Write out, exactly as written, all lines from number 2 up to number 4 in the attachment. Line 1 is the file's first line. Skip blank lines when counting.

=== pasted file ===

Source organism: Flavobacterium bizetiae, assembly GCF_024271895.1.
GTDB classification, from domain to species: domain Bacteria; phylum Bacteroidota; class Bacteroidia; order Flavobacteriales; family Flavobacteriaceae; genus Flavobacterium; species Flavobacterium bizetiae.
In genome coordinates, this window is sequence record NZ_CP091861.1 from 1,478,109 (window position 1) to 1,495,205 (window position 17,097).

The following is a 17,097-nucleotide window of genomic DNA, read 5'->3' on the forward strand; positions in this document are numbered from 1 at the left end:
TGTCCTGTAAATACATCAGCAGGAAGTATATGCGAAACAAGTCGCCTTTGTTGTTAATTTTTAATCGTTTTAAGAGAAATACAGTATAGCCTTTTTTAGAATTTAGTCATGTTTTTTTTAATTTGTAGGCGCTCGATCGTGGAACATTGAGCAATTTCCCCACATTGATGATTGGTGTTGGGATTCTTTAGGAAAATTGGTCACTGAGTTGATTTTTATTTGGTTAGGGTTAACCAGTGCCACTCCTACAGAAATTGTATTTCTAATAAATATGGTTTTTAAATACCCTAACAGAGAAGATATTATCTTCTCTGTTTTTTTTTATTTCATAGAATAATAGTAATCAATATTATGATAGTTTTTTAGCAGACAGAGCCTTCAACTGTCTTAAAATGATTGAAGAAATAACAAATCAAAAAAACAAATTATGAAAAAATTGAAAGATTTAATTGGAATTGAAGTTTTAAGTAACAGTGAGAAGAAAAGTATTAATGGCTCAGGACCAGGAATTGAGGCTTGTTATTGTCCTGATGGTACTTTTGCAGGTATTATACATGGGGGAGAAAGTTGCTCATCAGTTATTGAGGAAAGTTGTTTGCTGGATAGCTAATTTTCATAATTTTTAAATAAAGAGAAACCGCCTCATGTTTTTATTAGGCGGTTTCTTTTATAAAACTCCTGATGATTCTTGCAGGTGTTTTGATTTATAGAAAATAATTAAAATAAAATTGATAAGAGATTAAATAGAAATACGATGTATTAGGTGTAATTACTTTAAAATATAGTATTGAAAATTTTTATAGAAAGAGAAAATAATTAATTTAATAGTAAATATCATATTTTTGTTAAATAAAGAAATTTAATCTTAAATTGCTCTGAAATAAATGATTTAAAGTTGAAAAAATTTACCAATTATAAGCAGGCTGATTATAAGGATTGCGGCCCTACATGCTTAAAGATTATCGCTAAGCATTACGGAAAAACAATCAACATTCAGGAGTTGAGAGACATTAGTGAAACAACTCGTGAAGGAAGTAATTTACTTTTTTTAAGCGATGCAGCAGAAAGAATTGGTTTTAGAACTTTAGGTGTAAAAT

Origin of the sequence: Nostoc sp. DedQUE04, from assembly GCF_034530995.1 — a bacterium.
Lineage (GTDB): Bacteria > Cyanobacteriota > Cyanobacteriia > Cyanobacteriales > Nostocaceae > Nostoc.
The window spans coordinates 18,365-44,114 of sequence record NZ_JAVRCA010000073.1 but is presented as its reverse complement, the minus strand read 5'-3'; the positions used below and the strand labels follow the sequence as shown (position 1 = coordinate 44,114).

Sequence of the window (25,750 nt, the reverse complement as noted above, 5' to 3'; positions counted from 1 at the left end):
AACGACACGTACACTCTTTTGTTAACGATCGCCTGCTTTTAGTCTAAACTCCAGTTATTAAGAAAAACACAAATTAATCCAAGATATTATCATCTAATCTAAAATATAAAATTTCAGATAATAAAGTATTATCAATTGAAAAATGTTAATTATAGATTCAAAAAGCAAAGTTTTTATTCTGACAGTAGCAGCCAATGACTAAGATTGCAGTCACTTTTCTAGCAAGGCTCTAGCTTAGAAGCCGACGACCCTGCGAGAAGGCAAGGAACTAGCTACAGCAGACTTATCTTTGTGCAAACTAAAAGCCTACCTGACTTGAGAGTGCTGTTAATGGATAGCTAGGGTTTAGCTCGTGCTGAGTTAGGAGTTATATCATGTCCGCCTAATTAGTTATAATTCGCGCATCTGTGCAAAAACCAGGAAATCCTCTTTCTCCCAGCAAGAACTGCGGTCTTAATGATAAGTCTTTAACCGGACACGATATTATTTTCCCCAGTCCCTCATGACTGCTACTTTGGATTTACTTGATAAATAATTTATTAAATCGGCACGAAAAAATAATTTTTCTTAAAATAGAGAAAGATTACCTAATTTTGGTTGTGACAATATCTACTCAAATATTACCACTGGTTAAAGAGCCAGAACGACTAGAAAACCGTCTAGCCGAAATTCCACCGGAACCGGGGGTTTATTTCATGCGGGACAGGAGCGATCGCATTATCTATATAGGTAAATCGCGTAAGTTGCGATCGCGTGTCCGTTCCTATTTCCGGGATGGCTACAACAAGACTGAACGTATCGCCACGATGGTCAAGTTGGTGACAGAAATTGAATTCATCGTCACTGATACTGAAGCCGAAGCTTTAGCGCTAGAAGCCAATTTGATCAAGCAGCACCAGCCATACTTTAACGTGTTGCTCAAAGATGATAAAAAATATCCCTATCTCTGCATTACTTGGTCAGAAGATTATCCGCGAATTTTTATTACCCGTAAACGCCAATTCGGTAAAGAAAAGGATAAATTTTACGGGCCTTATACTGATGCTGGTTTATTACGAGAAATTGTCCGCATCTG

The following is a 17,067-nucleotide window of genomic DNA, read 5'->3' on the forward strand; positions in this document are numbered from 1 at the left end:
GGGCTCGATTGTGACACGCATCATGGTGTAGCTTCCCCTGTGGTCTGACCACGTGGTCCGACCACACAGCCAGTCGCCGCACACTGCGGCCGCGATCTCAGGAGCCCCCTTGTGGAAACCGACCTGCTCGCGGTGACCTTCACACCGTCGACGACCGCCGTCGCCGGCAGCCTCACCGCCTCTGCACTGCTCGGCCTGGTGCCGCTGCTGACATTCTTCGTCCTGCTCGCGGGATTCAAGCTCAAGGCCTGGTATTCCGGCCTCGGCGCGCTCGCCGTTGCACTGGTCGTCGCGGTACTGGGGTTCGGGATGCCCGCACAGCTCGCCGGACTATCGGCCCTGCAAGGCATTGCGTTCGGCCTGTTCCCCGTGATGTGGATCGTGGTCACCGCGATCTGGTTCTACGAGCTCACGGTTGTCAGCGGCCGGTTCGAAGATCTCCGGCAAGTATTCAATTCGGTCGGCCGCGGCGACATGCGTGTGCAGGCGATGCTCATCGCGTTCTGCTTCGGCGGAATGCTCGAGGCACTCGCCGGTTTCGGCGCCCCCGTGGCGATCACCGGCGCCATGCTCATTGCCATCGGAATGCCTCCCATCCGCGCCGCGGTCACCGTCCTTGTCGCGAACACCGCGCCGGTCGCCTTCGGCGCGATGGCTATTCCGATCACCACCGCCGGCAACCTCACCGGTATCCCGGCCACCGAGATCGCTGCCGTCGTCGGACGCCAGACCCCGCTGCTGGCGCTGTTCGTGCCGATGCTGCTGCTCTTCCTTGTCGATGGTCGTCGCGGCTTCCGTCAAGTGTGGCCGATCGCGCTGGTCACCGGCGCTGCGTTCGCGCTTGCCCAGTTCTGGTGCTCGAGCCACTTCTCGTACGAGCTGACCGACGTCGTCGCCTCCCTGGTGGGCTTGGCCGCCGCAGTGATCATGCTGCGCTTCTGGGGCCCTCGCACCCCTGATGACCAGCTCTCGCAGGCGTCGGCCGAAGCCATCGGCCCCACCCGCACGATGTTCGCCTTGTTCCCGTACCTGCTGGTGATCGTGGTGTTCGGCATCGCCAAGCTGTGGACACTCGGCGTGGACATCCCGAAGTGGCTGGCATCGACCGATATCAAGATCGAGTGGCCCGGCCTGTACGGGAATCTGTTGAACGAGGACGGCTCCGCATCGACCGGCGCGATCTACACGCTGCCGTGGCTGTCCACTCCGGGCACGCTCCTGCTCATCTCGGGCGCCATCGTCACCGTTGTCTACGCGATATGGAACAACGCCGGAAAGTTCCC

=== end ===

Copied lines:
GTDB classification, from domain to species: domain Bacteria; phylum Bacteroidota; class Bacteroidia; order Flavobacteriales; family Flavobacteriaceae; genus Flavobacterium; species Flavobacterium bizetiae.
In genome coordinates, this window is sequence record NZ_CP091861.1 from 1,478,109 (window position 1) to 1,495,205 (window position 17,097).

The following is a 17,097-nucleotide window of genomic DNA, read 5'->3' on the forward strand; positions in this document are numbered from 1 at the left end: